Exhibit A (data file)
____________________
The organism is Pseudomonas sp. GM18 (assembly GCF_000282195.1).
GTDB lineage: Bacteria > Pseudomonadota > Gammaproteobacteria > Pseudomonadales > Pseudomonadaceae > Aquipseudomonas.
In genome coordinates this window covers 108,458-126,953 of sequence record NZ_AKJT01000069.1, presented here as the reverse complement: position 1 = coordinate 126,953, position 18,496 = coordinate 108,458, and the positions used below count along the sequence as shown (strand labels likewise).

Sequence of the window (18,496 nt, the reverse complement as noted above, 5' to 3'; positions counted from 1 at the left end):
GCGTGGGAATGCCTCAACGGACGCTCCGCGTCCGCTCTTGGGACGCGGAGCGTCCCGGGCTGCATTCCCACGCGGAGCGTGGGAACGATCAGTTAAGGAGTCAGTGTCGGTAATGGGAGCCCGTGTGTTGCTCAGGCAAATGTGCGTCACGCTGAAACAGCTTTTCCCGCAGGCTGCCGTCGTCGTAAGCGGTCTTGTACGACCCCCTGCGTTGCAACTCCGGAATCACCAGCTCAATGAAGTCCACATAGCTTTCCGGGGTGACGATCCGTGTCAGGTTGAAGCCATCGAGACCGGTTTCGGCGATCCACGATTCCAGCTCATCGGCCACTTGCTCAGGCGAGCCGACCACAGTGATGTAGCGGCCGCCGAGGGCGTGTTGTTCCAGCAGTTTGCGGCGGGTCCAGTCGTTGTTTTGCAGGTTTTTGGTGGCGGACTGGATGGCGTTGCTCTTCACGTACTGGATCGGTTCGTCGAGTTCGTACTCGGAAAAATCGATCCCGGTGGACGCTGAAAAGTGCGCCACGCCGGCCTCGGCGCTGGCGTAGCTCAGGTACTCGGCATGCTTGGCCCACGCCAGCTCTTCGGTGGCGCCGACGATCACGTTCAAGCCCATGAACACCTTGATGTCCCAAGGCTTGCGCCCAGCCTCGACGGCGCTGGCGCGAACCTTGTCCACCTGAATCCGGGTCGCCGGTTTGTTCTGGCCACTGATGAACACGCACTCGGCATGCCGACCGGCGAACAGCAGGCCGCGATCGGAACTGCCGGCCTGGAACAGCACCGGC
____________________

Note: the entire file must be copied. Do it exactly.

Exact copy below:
The organism is Pseudomonas sp. GM18 (assembly GCF_000282195.1).
GTDB lineage: Bacteria > Pseudomonadota > Gammaproteobacteria > Pseudomonadales > Pseudomonadaceae > Aquipseudomonas.
In genome coordinates this window covers 108,458-126,953 of sequence record NZ_AKJT01000069.1, presented here as the reverse complement: position 1 = coordinate 126,953, position 18,496 = coordinate 108,458, and the positions used below count along the sequence as shown (strand labels likewise).

Sequence of the window (18,496 nt, the reverse complement as noted above, 5' to 3'; positions counted from 1 at the left end):
GCGTGGGAATGCCTCAACGGACGCTCCGCGTCCGCTCTTGGGACGCGGAGCGTCCCGGGCTGCATTCCCACGCGGAGCGTGGGAACGATCAGTTAAGGAGTCAGTGTCGGTAATGGGAGCCCGTGTGTTGCTCAGGCAAATGTGCGTCACGCTGAAACAGCTTTTCCCGCAGGCTGCCGTCGTCGTAAGCGGTCTTGTACGACCCCCTGCGTTGCAACTCCGGAATCACCAGCTCAATGAAGTCCACATAGCTTTCCGGGGTGACGATCCGTGTCAGGTTGAAGCCATCGAGACCGGTTTCGGCGATCCACGATTCCAGCTCATCGGCCACTTGCTCAGGCGAGCCGACCACAGTGATGTAGCGGCCGCCGAGGGCGTGTTGTTCCAGCAGTTTGCGGCGGGTCCAGTCGTTGTTTTGCAGGTTTTTGGTGGCGGACTGGATGGCGTTGCTCTTCACGTACTGGATCGGTTCGTCGAGTTCGTACTCGGAAAAATCGATCCCGGTGGACGCTGAAAAGTGCGCCACGCCGGCCTCGGCGCTGGCGTAGCTCAGGTACTCGGCATGCTTGGCCCACGCCAGCTCTTCGGTGGCGCCGACGATCACGTTCAAGCCCATGAACACCTTGATGTCCCAAGGCTTGCGCCCAGCCTCGACGGCGCTGGCGCGAACCTTGTCCACCTGAATCCGGGTCGCCGGTTTGTTCTGGCCACTGATGAACACGCACTCGGCATGCCGACCGGCGAACAGCAGGCCGCGATCGGAACTGCCGGCCTGGAACAGCACCGGC